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Digital Leader 2016: Maggie Philbin

Written by Maggie Philbin, Digital Leader of the Year 2016 and CEO of TeenTech

I was so very thrilled to receive the Award for Digital Leader of the Year. It’s such an honour and brilliant to celebrate with a talented team who have put so much heart, soul, imagination and honesty into the past eight years. I’d like to thank all the judges, all the people who kindly voted but most of all the wonderful sponsors, companies and volunteers, many of whom have been with us from the very first event in an empty office block in Reading and whose young graduates and apprentices donate so much time and energy. This is your triumph.

TeenTech grew out of a visit to a school in Berkshire in 2007 where I asked young people to share their experiences of science and technology and why they were and more crucially weren’t interested. Years of being asked to ‘launch’ initiatives had made me very aware of the frailty of working in a silo so I invited everyone in the region interested in helping to make a difference to join the steering group. We ran the first innovation day six months later with 450 students, made big changes based on feedback, ran the event again for which we won several awards.  We decided to see whether we could work across the UK, bringing people in a region together to build and run an initiative which really resonated with the local community.

TeenTech reaches out to young people and communities who often have no idea why they should be developing digital skills and how fundamental they will be to every job they will do in the future, whether or not they’re working for what their parents or teachers may consider to be a ‘tech company’. We now have a series of age appropriate programmes which inspire young people form 8-10, ranging from TeenTech City of Tomorrow for younger students to the TeenTech Award programme for young people up to the age of 18. We work face to face with 5000 students, teachers and parents a year and indirectly with ten times more. We signpost other initiatives and give them a platform at our event days. Working together is the only way to really make a difference.

As anyone who works with hard to reach communities knows, it’s painstaking work. We focus our efforts in areas of greater social need and motivate both schools and individual students to become TeenTech Evangelists once they have been through our programmes. One girl headed out to Colombia on a school exchange, and quite spontaneously decided to lead a TeenTech Innovation session. That school (still working on chalk and board) is now participating in the TeenTech City of Tomorrow programme. Two teams of girls went into their local primary school to demonstrate their TeenTech Award projects and amongst the waving hands from younger pupils asking how they could join in, was one boy who asked ‘Can boys do this too?’

The answer is a big yes as TeenTech focus on diversity rather than gender. Our events are 50% male /female and the number of students who then produce TeenTech award projects is 60% female/40% male. We provide on-going support and business connections to the schools who most need them.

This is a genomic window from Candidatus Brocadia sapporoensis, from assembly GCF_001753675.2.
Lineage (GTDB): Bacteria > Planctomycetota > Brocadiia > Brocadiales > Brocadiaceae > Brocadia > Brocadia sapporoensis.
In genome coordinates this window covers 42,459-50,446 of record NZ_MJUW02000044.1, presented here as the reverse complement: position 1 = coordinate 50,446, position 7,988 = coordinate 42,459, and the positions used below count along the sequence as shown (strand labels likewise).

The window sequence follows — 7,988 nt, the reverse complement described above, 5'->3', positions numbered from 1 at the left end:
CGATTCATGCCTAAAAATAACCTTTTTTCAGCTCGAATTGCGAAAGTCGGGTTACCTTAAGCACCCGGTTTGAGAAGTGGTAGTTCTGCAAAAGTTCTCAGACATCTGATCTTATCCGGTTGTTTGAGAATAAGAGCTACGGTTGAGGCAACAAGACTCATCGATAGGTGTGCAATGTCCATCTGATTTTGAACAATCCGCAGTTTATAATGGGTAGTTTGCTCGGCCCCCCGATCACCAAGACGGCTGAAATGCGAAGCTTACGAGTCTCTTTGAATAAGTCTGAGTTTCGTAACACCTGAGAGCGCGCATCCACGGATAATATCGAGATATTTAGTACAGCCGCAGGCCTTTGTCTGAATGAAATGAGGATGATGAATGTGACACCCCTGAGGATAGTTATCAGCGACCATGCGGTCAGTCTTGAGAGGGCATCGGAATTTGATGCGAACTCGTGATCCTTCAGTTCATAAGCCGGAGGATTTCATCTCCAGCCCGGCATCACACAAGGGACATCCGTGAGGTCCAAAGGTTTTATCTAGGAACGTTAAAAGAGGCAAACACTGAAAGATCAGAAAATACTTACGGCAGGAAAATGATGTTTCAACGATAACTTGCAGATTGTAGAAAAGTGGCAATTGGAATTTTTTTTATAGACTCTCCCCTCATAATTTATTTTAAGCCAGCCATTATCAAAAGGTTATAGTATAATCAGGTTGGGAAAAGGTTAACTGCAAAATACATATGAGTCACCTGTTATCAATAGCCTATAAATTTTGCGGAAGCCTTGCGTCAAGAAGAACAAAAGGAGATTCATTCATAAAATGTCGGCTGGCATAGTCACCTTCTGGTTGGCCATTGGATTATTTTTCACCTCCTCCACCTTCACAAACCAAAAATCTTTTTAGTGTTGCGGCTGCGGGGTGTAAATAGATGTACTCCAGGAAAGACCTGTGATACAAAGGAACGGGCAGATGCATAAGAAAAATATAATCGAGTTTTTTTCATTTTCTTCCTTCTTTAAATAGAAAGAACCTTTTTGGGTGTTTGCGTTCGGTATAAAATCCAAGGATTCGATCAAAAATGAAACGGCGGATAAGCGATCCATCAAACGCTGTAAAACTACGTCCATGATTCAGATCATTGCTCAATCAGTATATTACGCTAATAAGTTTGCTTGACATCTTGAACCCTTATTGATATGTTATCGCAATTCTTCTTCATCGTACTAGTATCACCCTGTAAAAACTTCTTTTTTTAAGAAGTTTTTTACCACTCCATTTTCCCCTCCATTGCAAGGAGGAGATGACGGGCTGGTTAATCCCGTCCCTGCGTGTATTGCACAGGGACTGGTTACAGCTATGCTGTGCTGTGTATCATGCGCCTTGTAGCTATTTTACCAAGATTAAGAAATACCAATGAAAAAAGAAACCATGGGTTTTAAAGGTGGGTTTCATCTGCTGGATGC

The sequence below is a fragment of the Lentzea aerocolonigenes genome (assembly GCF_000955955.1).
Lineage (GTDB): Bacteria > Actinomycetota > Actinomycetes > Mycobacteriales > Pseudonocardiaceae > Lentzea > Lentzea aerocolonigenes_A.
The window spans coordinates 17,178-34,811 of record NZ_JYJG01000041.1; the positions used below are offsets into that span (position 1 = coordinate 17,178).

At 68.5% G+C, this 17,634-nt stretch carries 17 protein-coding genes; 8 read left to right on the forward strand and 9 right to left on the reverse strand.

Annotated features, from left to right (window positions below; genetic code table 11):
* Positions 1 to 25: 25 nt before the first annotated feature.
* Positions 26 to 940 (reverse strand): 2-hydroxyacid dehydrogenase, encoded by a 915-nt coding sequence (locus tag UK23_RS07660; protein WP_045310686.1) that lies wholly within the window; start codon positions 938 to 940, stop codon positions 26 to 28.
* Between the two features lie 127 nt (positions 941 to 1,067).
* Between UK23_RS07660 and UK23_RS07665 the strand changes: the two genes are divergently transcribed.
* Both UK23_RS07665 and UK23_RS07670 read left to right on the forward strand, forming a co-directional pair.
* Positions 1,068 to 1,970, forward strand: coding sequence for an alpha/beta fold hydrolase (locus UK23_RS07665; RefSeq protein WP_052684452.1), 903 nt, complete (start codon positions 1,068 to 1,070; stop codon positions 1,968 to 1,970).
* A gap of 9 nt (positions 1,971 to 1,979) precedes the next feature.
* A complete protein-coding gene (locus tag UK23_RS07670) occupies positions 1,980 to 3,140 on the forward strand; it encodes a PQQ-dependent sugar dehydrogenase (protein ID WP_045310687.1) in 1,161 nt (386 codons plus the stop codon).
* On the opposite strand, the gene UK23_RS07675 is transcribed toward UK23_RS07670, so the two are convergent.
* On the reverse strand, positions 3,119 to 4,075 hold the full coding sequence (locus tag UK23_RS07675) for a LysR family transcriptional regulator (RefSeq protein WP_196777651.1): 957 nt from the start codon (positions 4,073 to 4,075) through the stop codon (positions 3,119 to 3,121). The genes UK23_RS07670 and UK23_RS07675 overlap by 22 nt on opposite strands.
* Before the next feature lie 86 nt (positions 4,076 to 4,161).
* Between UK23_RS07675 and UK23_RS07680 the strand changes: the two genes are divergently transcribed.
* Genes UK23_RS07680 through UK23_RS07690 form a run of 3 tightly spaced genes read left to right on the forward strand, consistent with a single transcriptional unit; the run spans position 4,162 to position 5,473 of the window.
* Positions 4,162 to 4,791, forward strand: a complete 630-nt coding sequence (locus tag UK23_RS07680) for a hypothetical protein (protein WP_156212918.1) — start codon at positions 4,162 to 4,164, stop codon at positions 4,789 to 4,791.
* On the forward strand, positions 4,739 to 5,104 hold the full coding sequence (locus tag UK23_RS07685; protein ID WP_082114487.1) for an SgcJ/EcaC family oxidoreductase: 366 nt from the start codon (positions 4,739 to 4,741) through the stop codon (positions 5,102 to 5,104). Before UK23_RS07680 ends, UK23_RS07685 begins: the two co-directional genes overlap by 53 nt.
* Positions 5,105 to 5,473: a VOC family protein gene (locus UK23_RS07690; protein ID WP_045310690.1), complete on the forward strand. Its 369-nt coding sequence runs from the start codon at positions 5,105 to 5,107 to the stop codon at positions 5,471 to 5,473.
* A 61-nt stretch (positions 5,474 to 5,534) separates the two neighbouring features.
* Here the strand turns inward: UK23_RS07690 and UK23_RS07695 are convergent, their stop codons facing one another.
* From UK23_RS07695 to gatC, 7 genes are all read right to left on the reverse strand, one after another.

I’ve felt so proud to hear a teacher in Mid- Wales credit TeenTech with being the catalyst which completely changed the whole attitude of the school towards STEM. One boy who had never been outside Wales before travelling to London to showcase his TeenTech Award project at The Royal Society – not only had success with us, going on to accepting his award from HRH Duke of York at Buckingham Palace but has now been selected as one of three young engineers to represent the UK in USA. The teacher says the students in what is a very deprived area of Wales, now completely see that they can compete on a world stage.

The eight years of TeenTech have been eight years of non-stop learning. The digital space has changed so much in this time but what doesn’t seem to be changing at the same pace is the overall demographic of those who benefit most and are able to seize opportunities whether it’s booking a cheaper holiday or accessing online learning. In theory tech is for everyone but in reality far too many miss out. So it’s important not only to give students a glimpse of the growing number of ‘invisible’ careers threading their way across all sectors but also the opportunity to develop the creativity, collaboration and communication skills that will take them so much further as they embark on a lifetime of different careers, where being robust and being bold is going to be very helpful.

And as I say – we can only do this together, so if you’d like to work with us we’d love to hear from you.

  • J L Beddows

    My Company in Birmingham works with adults and young people, helping with digital skills but at the next level in their skills development.

    Briefly, 3 of us have been digital experts for over 35 years. We have seen and helped beginners as they undergo daily working life with the ever marching digital support tools and business change.

    We help the young with coding skills to become the technical staff that business really needs. It is about much more than coding, but since digital began these skills have only been learnt “on-the-job”, usually led by people just like us with years of experience.

    Additionally, we noticed that management, executives and other staff are not being trained to cope with the actual demands placed on them with new technology. Indeed, after 40 years digital progress we still don’t prepare people any more than we did at the start, and the digital landscape is somewhat bigger today too!

    Strikes me this will build well on start you made, how do we meet some of theses leaders to progress?

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